An article by S&P Global on May 31, 2022 titled; “Battery blazes, breakdowns underscore ‘growing pains’ for energy storage” highlights the problems associated with battery storage and the fire occurrence in Southern Australia back in 2021 when it was claimed to be the largest battery storage unit in the world.  The article also outlines the latest problem with the 400 MW unit in California (Moss Landing Energy Storage) and now the largest unit in the world which recently experienced their second incident.  The article notes: “The breakdowns are among more than 50 known failures at medium- to large-scale battery storage projects in the U.S., Europe, Asia and Australia. Daily outage reports from the California ISO, which has more battery storage on its network than any other grid operator, point to additional frequent “plant troubles” curtailing capacity that the state is counting on to keep the lights on during critical periods of peak demand.” The article goes on to state: “Ranging from limited operational hiccups to catastrophic explosions, such incidents are likely to continue to accompany the proliferation of battery peakers, technology and safety experts said.” This certainly suggests the continued use of natural gas plants to back up the intermittent and unreliable nature of wind and solar generation will be with us for a few decades unless our politicians and the bureaucrats advising them are OK with frequent blackouts.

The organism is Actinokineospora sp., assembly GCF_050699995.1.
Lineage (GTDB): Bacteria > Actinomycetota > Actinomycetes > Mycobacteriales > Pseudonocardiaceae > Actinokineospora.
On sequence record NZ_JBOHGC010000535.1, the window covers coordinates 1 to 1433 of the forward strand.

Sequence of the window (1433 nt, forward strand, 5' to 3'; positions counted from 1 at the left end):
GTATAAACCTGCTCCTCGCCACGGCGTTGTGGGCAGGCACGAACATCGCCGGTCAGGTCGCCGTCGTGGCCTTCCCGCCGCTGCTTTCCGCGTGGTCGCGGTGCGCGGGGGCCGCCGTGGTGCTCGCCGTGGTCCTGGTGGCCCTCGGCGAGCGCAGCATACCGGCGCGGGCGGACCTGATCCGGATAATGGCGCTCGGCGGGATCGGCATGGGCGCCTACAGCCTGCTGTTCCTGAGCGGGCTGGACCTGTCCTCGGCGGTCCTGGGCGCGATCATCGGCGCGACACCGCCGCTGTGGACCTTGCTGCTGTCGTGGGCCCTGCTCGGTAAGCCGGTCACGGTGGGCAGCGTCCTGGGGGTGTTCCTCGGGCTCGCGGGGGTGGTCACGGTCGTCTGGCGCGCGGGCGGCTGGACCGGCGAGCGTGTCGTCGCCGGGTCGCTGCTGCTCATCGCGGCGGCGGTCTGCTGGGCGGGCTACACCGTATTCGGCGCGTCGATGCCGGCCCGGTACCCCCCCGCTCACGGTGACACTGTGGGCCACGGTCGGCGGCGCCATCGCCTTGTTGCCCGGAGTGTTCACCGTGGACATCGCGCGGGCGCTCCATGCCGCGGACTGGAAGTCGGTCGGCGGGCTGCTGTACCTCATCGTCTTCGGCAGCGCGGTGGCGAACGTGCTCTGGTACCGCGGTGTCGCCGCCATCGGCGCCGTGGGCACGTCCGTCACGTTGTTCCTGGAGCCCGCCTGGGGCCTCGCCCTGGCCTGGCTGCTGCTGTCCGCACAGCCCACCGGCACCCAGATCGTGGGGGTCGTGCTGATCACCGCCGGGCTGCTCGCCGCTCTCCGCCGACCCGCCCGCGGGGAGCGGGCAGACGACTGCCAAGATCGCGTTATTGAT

Transit EV Bus Fires

As the push to eliminate fossil fuel use for all the developed world continues the concept of electrifying all transit and transport vehicles gathers steam so, with lots of government support many transit authorities are working to convert their bus fleets.  As just one example the City of Ottawa under its $57.4 billion “Energy Evolution” transition plan, have a target aiming to have a zero-emission transit sector by 2030. One should presume the 944 transit buses currently in Ottawa will be converted to battery operated ones by that date. Ottawa isn’t the only city in Canada or around the world with these plans and many European cities are much farther ahead.  One example is Stuttgart (check out video) with two of EV transit buses and in the fall of 2021 one of them “is believed to have been the source of a massive fire that destroyed 25 buses in the city and also heavily damaged part of the depot they were parked in.” Once again there are dozens of videos and stories of EV bus fires from various locations around the world including one a few days ago in Connecticut which would make one somewhat reluctant to step on board for a trip or be content to allow your child to take an EV school bus.  Needless to say, investigations into these fires are going on wherever they occurred and many of the fleets have parked their EV buses until the investigations determine the cause of the fire(s) is complete and the cause known.

Child Labour mines for Cobalt in the Congo and Zambia

Cobalt is one of the principal ingredients in an EV lithium-ion battery and the Congo has the highest known cobalt reserves in the world representing close to 70% and another African country, Zambia has the 2nd highest known reserves.  Interestingly enough CNN back in May 2018 did some investigative work resulting in them posting a video titled “CNN FINDS CHILD LABOUR IN COBALT TRADE.” The video highlights the use of child labour to mine the cobalt and supply those EV battery manufacturers in China, the U.S.A, Europe and shortly, presumably Ontario. The latter have joined hands with PM Trudeau and the Province to provide grants for a new $1.5 billion plant to be built in Windsor with our tax dollars. Obviously, those tax dollars will be supporting the continued use of child labour in the Congo and in Zambia.

Supply Shortages Loom